The people who have the most kids (and who are also the worst parents) pass on their irresponsible traits to more people. After several generations of this, the quality of the humans in America will be significantly lower than it is now.
You are ignoring several involved factors beyond simple procreation and intelligence, as well as making some questionable associations. It is entirely possible for less intelligent parents to have more intelligent children, and for uncompassionate, unempathetic parents to have compassionate, empathetic children. Happens all the time. The inverse is possible too. In addition, because we are a sufficiently intelligent and self-aware species, it is possible for any child to develop themselves and overcome their challenges in these and other areas. Happens all the time. In my own family, our parents had sixth grade educations and my mother was neither the brightest nor most self-aware light on the porch, yet that union produced a research scientist, a successful entrepreneur, a successful independent consultant and software developer in the IT field, and an upper middle-class truck driver. By your standards we probably should have all been drowned as children, born as we were to lower middle class, uneducated people from large families, to parents who had zero vision for higher education and relatively low ambition.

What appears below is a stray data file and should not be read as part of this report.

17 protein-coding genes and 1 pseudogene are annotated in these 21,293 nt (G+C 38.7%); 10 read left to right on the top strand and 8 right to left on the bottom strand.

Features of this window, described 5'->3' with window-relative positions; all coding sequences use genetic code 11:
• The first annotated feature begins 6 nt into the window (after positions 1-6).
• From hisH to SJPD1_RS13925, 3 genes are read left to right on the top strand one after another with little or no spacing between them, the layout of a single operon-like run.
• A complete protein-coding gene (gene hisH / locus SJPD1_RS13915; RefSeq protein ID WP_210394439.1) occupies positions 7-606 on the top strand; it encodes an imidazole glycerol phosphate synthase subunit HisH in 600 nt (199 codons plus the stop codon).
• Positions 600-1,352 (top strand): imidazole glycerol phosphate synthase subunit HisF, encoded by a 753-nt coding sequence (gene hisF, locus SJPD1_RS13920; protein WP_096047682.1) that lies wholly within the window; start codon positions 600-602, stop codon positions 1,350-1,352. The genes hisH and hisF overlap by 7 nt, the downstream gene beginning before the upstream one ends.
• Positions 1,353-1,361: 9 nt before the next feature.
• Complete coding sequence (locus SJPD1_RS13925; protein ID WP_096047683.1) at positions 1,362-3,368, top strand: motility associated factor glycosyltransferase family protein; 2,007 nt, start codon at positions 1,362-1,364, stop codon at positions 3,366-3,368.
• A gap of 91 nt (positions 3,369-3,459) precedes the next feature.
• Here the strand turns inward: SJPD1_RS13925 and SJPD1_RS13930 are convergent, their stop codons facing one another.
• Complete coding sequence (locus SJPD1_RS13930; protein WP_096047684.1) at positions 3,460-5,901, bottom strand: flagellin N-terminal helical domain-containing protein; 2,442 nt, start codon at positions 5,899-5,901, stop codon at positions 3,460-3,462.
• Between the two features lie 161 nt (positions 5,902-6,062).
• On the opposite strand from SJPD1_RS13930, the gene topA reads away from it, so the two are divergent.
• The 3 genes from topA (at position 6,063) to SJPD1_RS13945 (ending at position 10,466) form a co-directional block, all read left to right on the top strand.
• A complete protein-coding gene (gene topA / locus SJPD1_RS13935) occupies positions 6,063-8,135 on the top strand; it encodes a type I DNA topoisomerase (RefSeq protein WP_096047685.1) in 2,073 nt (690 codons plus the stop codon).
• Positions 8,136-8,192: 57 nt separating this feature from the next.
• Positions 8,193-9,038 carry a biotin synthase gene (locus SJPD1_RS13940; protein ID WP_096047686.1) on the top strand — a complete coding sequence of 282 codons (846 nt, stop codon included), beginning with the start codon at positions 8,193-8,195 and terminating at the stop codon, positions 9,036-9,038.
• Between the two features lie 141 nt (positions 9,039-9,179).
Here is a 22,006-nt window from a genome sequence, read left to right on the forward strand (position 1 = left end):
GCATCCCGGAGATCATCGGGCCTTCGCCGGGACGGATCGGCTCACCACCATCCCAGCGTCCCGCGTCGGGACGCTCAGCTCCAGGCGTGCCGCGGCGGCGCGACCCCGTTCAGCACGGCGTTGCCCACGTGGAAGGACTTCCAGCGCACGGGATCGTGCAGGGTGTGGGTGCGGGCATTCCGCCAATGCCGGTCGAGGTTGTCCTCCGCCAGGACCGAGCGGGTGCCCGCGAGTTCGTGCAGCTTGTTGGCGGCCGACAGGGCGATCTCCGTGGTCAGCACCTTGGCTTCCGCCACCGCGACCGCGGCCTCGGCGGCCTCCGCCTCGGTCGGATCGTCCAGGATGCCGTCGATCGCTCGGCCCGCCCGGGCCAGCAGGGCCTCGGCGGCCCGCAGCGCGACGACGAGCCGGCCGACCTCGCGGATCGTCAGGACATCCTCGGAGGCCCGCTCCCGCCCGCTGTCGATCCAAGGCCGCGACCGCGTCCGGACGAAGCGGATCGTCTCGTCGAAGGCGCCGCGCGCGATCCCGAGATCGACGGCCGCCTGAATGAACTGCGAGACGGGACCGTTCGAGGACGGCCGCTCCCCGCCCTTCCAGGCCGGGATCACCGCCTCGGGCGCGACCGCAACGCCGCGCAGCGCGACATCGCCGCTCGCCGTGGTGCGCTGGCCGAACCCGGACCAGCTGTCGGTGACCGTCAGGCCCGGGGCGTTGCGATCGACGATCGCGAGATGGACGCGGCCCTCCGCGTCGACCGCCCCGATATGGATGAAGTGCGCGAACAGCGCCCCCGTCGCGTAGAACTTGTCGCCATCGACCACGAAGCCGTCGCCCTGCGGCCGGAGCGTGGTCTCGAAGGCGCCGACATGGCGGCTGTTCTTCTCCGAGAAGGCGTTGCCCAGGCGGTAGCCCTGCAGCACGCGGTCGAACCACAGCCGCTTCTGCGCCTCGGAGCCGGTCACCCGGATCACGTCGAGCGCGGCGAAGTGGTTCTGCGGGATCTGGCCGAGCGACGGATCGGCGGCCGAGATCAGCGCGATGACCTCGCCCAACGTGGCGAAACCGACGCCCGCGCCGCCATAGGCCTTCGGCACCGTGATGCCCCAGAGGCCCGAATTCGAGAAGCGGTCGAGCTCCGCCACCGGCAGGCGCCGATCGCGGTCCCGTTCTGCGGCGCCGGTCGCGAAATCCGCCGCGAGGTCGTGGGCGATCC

Quote:
Originally Posted by hiker45 View Post
So what is the solution? I don't know and I don't care. It is not my problem.
It actually is your problem, because much as you might not like it, you are connected to everyone else.
Quote:
Originally Posted by hiker45 View Post
We raised our kids to be good people and we gave them a good education to help them hopefully prosper in the coming world. As for myself, the golf course is calling.